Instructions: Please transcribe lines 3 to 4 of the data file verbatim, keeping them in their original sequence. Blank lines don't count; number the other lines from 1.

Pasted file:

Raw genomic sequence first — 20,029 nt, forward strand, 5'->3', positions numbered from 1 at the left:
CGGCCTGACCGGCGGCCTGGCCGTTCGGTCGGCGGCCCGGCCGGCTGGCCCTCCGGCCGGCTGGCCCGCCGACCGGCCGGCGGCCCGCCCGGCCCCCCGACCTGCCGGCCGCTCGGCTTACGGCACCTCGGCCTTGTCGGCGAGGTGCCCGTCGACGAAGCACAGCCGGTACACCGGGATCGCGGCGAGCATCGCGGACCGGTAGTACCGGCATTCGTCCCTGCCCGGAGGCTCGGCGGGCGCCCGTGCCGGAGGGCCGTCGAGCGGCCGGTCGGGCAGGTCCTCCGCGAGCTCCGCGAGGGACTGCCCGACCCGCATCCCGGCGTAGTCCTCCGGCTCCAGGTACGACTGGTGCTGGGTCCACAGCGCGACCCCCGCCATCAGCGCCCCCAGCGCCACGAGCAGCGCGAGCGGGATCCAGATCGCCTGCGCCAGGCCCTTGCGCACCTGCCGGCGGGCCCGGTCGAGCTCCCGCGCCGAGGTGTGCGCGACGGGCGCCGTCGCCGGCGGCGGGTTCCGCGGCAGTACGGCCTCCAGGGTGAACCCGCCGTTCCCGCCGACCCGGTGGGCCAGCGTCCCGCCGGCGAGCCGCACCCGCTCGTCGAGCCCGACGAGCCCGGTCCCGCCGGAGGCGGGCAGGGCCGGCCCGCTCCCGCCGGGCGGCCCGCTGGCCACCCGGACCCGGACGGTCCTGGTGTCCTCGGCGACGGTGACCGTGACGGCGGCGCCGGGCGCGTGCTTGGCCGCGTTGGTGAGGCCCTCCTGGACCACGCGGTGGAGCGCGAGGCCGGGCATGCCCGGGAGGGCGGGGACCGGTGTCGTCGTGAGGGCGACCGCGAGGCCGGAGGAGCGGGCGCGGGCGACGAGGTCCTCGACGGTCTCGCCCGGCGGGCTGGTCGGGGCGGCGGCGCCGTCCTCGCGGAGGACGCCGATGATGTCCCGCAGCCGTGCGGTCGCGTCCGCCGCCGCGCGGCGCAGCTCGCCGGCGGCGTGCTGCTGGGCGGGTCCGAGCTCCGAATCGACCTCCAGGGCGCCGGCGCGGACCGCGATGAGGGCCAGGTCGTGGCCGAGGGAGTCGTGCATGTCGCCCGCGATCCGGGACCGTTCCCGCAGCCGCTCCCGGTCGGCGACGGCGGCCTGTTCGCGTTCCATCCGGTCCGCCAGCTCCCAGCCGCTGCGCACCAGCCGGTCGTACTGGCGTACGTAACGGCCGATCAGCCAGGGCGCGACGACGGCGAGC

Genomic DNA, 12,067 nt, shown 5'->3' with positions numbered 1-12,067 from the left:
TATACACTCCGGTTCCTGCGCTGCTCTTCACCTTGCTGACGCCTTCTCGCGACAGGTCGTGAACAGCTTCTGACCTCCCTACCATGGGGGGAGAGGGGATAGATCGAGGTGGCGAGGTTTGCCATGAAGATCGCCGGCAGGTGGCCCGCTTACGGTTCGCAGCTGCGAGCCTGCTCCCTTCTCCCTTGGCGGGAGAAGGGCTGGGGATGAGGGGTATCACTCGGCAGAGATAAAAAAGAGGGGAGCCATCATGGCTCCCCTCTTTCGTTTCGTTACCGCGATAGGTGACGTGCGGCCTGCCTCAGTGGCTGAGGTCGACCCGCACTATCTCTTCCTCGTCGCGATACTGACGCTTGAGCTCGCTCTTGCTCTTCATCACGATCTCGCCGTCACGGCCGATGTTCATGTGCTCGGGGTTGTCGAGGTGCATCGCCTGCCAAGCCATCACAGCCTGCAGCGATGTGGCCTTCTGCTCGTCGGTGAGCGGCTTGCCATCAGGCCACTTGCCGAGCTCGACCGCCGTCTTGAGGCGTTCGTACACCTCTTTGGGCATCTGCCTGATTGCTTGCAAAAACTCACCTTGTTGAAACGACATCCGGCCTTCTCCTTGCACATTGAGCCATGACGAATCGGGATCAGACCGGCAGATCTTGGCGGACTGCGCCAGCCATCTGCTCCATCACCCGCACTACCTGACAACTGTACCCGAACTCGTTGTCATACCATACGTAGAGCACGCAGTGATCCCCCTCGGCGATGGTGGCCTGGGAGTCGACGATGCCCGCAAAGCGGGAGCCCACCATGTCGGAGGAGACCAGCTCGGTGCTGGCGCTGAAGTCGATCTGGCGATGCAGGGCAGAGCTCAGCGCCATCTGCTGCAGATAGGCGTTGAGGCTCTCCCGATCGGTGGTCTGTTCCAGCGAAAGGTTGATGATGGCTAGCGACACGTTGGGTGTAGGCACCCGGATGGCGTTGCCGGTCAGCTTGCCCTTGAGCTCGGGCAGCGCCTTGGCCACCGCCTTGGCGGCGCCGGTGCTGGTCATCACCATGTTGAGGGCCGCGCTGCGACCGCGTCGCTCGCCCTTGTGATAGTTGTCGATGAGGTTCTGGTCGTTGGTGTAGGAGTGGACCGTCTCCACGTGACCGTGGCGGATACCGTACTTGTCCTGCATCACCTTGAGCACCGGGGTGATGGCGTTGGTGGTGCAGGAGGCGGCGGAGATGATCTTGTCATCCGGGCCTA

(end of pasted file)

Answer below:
Genomic DNA, 12,067 nt, shown 5'->3' with positions numbered 1-12,067 from the left:
TATACACTCCGGTTCCTGCGCTGCTCTTCACCTTGCTGACGCCTTCTCGCGACAGGTCGTGAACAGCTTCTGACCTCCCTACCATGGGGGGAGAGGGGATAGATCGAGGTGGCGAGGTTTGCCATGAAGATCGCCGGCAGGTGGCCCGCTTACGGTTCGCAGCTGCGAGCCTGCTCCCTTCTCCCTTGGCGGGAGAAGGGCTGGGGATGAGGGGTATCACTCGGCAGAGATAAAAAAGAGGGGAGCCATCATGGCTCCCCTCTTTCGTTTCGTTACCGCGATAGGTGACGTGCGGCCTGCCTCAGTGGCTGAGGTCGACCCGCACTATCTCTTCCTCGTCGCGATACTGACGCTTGAGCTCGCTCTTGCTCTTCATCACGATCTCGCCGTCACGGCCGATGTTCATGTGCTCGGGGTTGTCGAGGTGCATCGCCTGCCAAGCCATCACAGCCTGCAGCGATGTGGCCTTCTGCTCGTCGGTGAGCGGCTTGCCATCAGGCCACTTGCCGAGCTCGACCGCCGTCTTGAGGCGTTCGTACACCTCTTTGGGCATCTGCCTGATTGCTTGCAAAAACTCACCTTGTTGAAACGACATCCGGCCTTCTCCTTGCACATTGAGCCATGACGAATCGGGATCAGACCGGCAGATCTTGGCGGACTGCGCCAGCCATCTGCTCCATCACCCGCACTACCTGACAACTGTACCCGAACTCGTTGTCATACCATACGTAGAGCACGCAGTGATCCCCCTCGGCGATGGTGGCCTGGGAGTCGACGATGCCCGCAAAGCGGGAGCCCACCATGTCGGAGGAGACCAGCTCGGTGCTGGCGCTGAAGTCGATCTGGCGATGCAGGGCAGAGCTCAGCGCCATCTGCTGCAGATAGGCGTTGAGGCTCTCCCGATCGGTGGTCTGTTCCAGCGAAAGGTTGATGATGGCTAGCGACACGTTGGGTGTAGGCACCCGGATGGCGTTGCCGGTCAGCTTGCCCTTGAGCTCGGGCAGCGCCTTGGCCACCGCCTTGGCGGCGCCGGTGCTGGTCATCACCATGTTGAGGGCCGCGCTGCGACCGCGTCGCTCGCCCTTGTGATAGTTGTCGATGAGGTTCTGGTCGTTGGTGTAGGAGTGGACCGTCTCCACGTGACCGTGGCGGATACCGTACTTGTCCTGCATCACCTTGAGCACCGGGGTGATGGCGTTGGTGGTGCAGGAGGCGGCGGAGATGATCTTGTCATCCGGGCCTA